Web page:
Choosing a Disney Vacation Club Resort to Visit, Part III
The next Disney Vacation Club property to discuss is Disney’s Polynesian Villas & Bungalows.
There is so much to do here that I could probably write an entire blog on this resort alone! The Polynesian was one of the first resorts to open at Walt Disney World. It’s gone through some changes over the years, including the conversion of existing buildings to Disney Vacation Club (DVC) rooms in April of 2015. When DVC came to the Polynesian, they also had Bungalows built on the Seven Seas Lagoon that are DVC properties.
This resort has a number of advantages. One of the biggest is being able to get the Resort monorail in front of the Polynesian to reach the Magic Kingdom, as well as being within a short walking distance to the Transportation and Ticket Center, where you can catch the monorail to Epcot! (If you don’t feel like walking, take the resort monorail 4 stops to the Transportation and Ticket Center to catch the Epcot monorail). There is also a boat launch to and from the Magic Kingdom to the Polynesian (shared by the Grand Floridian), and if you feel like taking the Ferry over to the Magic Kingdom, that’s easily accessed in the Transportation and Ticket Center. You will need to take a bus to Disney Springs, Animal Kingdom or Disney’s Hollywood Studios.
When you are at the Polynesian you truly feel like you have been transported to a land far away, even though in reality you’re right in the middle of a lot of action. The atmosphere is very relaxing.
When you walk into the main building, The Great Ceremonial House, you notice the beautiful and spacious lobby, decorated with Tiki gods and other Polynesian items. The Cast Members are some of the friendliest I have ever encountered. As you arrive you will be greeted with a hearty “Aloha!” (which you will also hear when you pass by cast members at the resort), and each member of your party will receive a lei. You’re encouraged to get into the spirit of things, by responding with your own “Aloha,” as well as using the Polynesian word for thank you, “Mahalo.”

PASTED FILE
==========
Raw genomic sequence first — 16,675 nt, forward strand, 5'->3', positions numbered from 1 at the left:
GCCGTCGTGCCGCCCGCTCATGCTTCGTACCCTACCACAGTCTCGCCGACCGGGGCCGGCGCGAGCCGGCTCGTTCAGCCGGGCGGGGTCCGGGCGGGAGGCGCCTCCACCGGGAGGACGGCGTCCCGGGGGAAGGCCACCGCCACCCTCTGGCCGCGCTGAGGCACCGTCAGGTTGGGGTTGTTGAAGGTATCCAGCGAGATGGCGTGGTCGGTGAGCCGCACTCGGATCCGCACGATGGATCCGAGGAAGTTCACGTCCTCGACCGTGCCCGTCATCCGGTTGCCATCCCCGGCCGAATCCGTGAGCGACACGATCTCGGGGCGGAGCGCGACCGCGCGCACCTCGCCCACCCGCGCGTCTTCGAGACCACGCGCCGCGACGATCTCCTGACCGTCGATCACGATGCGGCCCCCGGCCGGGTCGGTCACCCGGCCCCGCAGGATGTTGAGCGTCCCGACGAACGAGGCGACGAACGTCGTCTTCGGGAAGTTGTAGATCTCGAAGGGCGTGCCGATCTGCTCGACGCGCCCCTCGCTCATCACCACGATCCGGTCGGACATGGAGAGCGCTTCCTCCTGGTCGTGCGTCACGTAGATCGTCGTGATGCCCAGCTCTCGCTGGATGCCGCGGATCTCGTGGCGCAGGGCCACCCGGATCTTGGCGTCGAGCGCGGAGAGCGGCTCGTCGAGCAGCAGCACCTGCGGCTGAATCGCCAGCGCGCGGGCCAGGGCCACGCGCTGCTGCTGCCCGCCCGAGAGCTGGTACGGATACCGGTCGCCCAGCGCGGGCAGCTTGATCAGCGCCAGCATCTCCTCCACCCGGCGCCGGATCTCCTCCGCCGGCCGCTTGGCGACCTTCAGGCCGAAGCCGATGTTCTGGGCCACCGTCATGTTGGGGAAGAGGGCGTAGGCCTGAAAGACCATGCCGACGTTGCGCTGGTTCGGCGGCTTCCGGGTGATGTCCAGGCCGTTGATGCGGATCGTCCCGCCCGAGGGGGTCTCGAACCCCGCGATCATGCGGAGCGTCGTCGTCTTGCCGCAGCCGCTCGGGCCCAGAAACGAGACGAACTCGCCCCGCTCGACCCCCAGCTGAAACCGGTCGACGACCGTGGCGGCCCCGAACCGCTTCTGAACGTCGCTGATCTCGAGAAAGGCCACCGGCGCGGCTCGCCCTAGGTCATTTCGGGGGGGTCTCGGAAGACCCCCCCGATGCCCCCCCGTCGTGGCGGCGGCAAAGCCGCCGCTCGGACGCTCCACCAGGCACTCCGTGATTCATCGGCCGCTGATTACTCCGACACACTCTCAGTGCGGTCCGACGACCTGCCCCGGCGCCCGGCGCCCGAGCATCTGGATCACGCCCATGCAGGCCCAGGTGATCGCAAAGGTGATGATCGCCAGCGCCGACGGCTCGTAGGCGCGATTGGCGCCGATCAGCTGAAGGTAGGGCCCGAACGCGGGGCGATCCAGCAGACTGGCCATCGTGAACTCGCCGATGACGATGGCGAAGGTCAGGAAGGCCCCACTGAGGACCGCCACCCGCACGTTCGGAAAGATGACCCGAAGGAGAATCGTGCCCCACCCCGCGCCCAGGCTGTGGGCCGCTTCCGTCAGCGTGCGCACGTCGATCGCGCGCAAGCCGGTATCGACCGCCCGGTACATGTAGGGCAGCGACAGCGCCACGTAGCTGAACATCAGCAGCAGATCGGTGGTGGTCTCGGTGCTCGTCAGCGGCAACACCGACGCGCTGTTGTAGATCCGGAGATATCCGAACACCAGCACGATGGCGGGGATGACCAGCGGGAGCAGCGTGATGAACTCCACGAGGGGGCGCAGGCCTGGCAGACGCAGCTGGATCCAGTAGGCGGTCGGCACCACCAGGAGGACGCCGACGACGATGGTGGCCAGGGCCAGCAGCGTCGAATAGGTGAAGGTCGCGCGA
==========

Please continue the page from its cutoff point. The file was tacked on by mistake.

Since you’re on the lagoon, you can rent water crafts (the small individual sea raycers or the larger pontoon boats). If you have a lake view room, you’ll have a view looking out over the Seven Seas Lagoon. Guests can also see the Castle, Magic Kingdom fireworks and Electrical Water Pageant from the Polynesian beach.
Other activities include fishing excursions (catch and release), nightly campfires, a jogging trail, volleyball, and nightly movies (free!) out on the lawn of the main building, the Great Ceremonial House.
Speaking of buildings, the Polynesian has a number of “longhouses” spread out through the resort, all of which have names. The Disney Vacation Club rooms are housed in the Pago Pago, Tokelau, and Moorea longhouses and the Bora Bora Bungalows. One unique thing about this property is there are no 1 or 2 bedrooms or Grand Villas for DVC members. There are studios and Bungalows only. Pago Pago and Tokelau are where you will find the standard view deluxe studios. Moorea has lake view studios as well as some standard views. The Bora Bora Bungalows, which sleep 8, are located right on the Seven Seas Lagoon. These come complete with a private plunge pool, have great views of the castle/fireworks/electrical water pageant. They will set you back point-wise, depending on the time of year they are 115-227 points per night.
There is a quick service restaurant called Capt. Cook’s toward the back of the Polynesian. Here is where you can grab a quick bite and also where you will fill up refillable mugs if you have purchased them. Tip: One of the very popular breakfast items in the sit-down restaurant at the Polynesian, the Kona Café, is a delicious version of French Toast dubbed Tonga Toast. It’s sourdough bread, stuffed with bananas, dusted with cinnamon and deep fried. If you order this at the Kona Café as a sit-down meal, it will set you back $16. If you order Tonga Toast at Capt. Cook’s it’s $8.49. Another fast food option is the Pineapple Lanai, located outside in the back of the resort, which sells the ever popular Dole Whip in a number of varieties. Additional dining options are Kona Island (located next to the Kona Café) and the 2 poolside bars (one at each pool).